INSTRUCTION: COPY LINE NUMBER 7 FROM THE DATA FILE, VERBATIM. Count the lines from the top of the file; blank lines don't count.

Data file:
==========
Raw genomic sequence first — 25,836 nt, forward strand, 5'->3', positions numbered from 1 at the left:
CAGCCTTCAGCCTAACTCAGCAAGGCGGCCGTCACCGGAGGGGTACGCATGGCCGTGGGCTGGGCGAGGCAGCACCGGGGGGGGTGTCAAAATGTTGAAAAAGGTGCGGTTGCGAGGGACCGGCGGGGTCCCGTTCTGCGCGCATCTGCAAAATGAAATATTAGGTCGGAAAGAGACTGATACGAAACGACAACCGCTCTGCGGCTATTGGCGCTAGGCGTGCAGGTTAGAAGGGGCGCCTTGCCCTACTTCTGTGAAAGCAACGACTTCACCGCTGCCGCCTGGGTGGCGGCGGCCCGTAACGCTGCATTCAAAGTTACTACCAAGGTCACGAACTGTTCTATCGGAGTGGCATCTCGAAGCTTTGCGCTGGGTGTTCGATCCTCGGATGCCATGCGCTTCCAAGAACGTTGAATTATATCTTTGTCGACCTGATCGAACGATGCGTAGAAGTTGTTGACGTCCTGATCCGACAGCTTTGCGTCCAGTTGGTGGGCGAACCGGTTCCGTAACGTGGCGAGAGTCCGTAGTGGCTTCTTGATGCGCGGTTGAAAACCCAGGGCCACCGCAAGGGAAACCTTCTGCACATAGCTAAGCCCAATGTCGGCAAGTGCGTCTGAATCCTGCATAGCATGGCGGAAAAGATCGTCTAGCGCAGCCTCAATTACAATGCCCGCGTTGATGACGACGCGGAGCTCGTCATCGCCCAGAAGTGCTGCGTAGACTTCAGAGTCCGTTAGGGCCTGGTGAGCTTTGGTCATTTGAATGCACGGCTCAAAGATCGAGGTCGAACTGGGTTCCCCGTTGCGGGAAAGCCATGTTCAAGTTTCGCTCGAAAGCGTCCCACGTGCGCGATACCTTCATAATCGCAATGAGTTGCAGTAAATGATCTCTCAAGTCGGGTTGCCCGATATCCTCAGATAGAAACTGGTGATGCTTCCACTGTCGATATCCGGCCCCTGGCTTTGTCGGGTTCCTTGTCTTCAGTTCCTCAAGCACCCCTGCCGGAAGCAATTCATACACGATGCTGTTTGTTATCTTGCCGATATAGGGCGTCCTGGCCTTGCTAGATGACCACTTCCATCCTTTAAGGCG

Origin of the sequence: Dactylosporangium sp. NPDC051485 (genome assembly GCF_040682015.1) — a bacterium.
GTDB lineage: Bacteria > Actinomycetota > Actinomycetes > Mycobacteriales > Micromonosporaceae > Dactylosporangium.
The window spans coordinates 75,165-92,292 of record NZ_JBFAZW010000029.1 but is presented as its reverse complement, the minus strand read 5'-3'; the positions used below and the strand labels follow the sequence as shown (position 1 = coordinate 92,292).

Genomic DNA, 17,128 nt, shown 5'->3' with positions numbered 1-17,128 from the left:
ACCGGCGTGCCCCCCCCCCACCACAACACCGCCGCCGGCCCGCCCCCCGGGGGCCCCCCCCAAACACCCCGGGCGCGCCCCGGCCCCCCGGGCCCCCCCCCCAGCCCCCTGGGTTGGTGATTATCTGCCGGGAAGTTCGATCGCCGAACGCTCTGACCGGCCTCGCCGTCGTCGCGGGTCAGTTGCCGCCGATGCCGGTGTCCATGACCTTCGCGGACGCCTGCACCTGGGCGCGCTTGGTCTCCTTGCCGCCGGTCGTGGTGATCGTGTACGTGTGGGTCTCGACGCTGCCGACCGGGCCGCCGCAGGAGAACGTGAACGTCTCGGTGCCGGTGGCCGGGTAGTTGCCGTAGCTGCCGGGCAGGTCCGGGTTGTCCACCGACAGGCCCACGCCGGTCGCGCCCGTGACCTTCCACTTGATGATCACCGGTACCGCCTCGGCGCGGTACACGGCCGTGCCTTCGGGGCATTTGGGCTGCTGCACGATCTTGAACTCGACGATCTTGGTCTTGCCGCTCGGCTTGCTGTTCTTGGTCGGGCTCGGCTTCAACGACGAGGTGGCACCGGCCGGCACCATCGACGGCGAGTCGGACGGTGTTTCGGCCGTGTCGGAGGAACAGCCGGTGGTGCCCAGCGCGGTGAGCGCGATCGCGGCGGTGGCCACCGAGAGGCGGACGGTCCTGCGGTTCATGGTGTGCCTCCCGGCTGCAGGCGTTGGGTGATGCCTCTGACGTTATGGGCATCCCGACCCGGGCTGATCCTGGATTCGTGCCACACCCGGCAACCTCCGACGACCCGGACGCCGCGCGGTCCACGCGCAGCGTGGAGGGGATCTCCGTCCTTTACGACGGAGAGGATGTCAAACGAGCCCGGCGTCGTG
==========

ACCGGCGTGCCCCCCCCCCACCACAACACCGCCGCCGGCCCGCCCCCCGGGGGCCCCCCCCAAACACCCCGGGCGCGCCCCGGCCCCCCGGGCCCCCCCCCCAGCCCCCTGGGTTGGTGATTATCTGCCGGGAAGTTCGATCGCCGAACGCTCTGACCGGCCTCGCCGTCGTCGCGGGTCAGTTGCCGCCGATGCCGGTGTCCATGACCTTCGCGGACGCCTGCACCTGGGCGCGCTTGGTCTCCTTGCCGCCGGTCGTGGTGATCGTGTACGTGTGGGTCTCGACGCTGCCGACCGGGCCGCCGCAGGAGAACGTGAACGTCTCGGTGCCGGTGGCCGGGTAGTTGCCGTAGCTGCCGGGCAGGTCCGGGTTGTCCACCGACAGGCCCACGCCGGTCGCGCCCGTGACCTTCCACTTGATGATCACCGGTACCGCCTCGGCGCGGTACACGGCCGTGCCTTCGGGGCATTTGGGCTGCTGCACGATCTTGAACTCGACGATCTTGGTCTTGCCGCTCGGCTTGCTGTTCTTGGTCGGGCTCGGCTTCAACGACGAGGTGGCACCGGCCGGCACCATCGACGGCGAGTCGGACGGTGTTTCGGCCGTGTCGGAGGAACAGCCGGTGGTGCCCAGCGCGGTGAGCGCGATCGCGGCGGTGGCCACCGAGAGGCGGACGGTCCTGCGGTTCATGGTGTGCCTCCCGGCTGCAGGCGTTGGGTGATGCCTCTGACGTTATGGGCATCCCGACCCGGGCTGATCCTGGATTCGTGCCACACCCGGCAACCTCCGACGACCCGGACGCCGCGCGGTCCACGCGCAGCGTGGAGGGGATCTCCGTCCTTTACGACGGAGAGGATGTCAAACGAGCCCGGCGTCGTG